6 Tile Backsplash Ideas
Feb 22, 2022
A kitchen backsplash is an important component of any renovation project. Whether your clients want a total overhaul or a budget-conscious refresh, an eye-catching tile backsplash can offer a big bang for their buck. Read on to discover different types of wall tile and patterns you might suggest to your clients looking to tile a kitchen backsplash.
What is kitchen backsplash tile?
A backsplash is the wall behind the sink or stove in the kitchen. The backsplash can get wet (if behind the sink) or dirty (if behind the stove) quite easily, which makes tile a great option for kitchen backsplashes as it is easy to clean. A kitchen backsplash provides form and function: It acts as a focal point while protecting the wall beneath from moisture and oil splatters. Tiles may be placed on the wall behind the stovetop or across the space above the countertops. The scale depends on the client’s kitchen design, as well as their budget. The area of the countertop, where the tile meets the base, can also impact what works there.
6 Types of tiles to consider for kitchen backsplashes
These six kitchen backsplash ideas can help you guide your client to select the right tiles for their kitchen backsplash.
1. Ceramic tiles
Ceramic tiles are a budget-friendly choice that hold up to the wear and tear of a backsplash. Cleaning ceramic is easy and the material can withstand high temperatures. It’s also stain-resistant, so clients won’t have to worry about discoloration.
If placed behind a sink, it’s important to make sure the ceramic tiles are glazed. Otherwise the surface may be too porous to repel water, which can lead to moisture damage. Ceramic varies greatly in price, but there are plenty of low-cost options for clients looking to save money on their project.
2. Porcelain tiles
Porcelain and ceramic tiles are similar, but porcelain is fired at a much higher temperature, so it’s extremely resilient. If your client is a frequent home chef, porcelain could be a great choice as it is durable and easy to clean. Plus, porcelain is not porous, so it’s a safe bet for preventing moisture damage and hidden mold. Note porcelain is more expensive than ceramic.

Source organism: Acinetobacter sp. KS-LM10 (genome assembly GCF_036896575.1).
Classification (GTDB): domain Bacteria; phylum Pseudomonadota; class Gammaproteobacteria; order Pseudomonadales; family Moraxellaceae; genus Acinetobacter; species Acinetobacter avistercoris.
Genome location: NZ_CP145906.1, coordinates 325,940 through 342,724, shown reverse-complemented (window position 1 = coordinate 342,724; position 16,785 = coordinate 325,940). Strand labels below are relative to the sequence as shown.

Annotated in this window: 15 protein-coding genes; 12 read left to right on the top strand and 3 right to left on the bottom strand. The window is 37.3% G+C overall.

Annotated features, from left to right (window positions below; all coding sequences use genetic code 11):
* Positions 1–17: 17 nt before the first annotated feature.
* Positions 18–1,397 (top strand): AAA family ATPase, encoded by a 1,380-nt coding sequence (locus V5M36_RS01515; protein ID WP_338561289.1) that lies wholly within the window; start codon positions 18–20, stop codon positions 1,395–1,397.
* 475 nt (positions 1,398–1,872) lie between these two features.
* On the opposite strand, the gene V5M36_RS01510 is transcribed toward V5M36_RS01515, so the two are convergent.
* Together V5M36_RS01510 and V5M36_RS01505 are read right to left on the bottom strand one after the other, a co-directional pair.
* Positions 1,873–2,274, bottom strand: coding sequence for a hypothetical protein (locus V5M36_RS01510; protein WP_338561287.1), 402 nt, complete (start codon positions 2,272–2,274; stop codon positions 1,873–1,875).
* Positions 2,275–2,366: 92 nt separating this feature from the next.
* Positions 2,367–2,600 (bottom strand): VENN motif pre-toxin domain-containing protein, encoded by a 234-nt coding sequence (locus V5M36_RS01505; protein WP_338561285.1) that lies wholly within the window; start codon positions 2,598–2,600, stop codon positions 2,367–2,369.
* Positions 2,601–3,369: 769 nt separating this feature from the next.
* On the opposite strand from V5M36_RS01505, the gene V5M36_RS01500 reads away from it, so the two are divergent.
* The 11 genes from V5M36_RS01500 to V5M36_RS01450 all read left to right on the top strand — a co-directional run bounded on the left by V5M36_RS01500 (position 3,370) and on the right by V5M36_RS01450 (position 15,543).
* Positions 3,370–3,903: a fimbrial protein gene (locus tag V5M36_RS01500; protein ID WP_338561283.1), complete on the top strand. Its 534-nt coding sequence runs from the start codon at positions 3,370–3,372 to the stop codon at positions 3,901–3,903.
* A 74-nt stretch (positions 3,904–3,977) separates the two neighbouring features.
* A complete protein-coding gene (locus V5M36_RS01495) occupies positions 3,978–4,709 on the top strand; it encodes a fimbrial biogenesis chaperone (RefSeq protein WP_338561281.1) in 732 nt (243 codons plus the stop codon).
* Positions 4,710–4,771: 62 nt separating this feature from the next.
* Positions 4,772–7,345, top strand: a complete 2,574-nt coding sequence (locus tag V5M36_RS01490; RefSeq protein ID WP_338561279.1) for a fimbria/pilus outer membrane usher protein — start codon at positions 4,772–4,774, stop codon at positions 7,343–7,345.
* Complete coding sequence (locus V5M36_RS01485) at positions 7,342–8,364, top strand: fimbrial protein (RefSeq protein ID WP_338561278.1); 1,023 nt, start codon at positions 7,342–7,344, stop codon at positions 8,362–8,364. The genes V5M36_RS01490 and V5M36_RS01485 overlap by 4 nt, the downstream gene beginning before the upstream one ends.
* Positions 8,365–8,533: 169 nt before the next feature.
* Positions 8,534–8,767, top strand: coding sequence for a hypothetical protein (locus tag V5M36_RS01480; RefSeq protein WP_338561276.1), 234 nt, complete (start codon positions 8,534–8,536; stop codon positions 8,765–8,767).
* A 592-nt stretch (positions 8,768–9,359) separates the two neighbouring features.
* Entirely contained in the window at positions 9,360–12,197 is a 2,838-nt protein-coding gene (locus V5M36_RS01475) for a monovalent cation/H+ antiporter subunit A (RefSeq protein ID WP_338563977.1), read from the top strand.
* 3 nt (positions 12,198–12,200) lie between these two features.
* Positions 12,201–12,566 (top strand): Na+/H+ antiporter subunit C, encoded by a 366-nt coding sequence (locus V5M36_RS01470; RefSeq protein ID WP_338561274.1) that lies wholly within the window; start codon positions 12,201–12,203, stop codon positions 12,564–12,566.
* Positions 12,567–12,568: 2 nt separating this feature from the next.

3. Marble tiles
Marble is a type of natural stone that is extremely heat resistant, making it ideal for kitchen backsplashes behind stoves. The main issue with marble is that it’s a porous material. It will soak in moisture and stains, whether from a splash of tomato sauce or a blender gone awry. If using marble for a backsplash, the tile should be sealed, which adds time (and money) to the installation process, and the client will have to maintain the tile on an ongoing basis throughout its lifespan.
4. Natural stone
Other types of natural stone besides marble can be used for a backsplash. Granite, for instance, is heat-resistant and durable, making it a low-maintenance option. As a contractor, it is important to check the width of granite tiles to make sure they’re not thicker than the countertops below; otherwise, it will push out beyond the counters. That said, granite can be an attractive and often affordable option.
5. Glass tiles
Glass is a popular choice for kitchen backsplashes because it’s extremely easy to clean and heat-resistant. Using glass in other areas doesn’t make as much sense because it can be prone to scratching. But there’s not much risk of that with a backsplash, which is why so many contractors and interior designers opt for glass. Your clients can choose from a range of installation patterns and tile colors. Eco-conscious clients can use for recycled glass to make their kitchen update more sustainable.
6. Subway tiles
Subway tile, the perennially popular rectangular tile, has been a popular backsplash option for several years. Subway tiles can be made from many types of materials, such as ceramic (which is traditionally what it’s made out of), porcelain, glass, or marble. Subway tiles are often staggered horizontally, but it’s becoming common to see them stacked in rows or flipped vertically. Some homeowners want to enhance the look of a white backsplash by using black grout rather than white, which is great for a backsplash as darker grouts don’t stain as easily.
Tile designs to consider
In addition to selecting the type of tile for a backsplash, your clients also have the flexibility to choose the pattern, which impacts installation.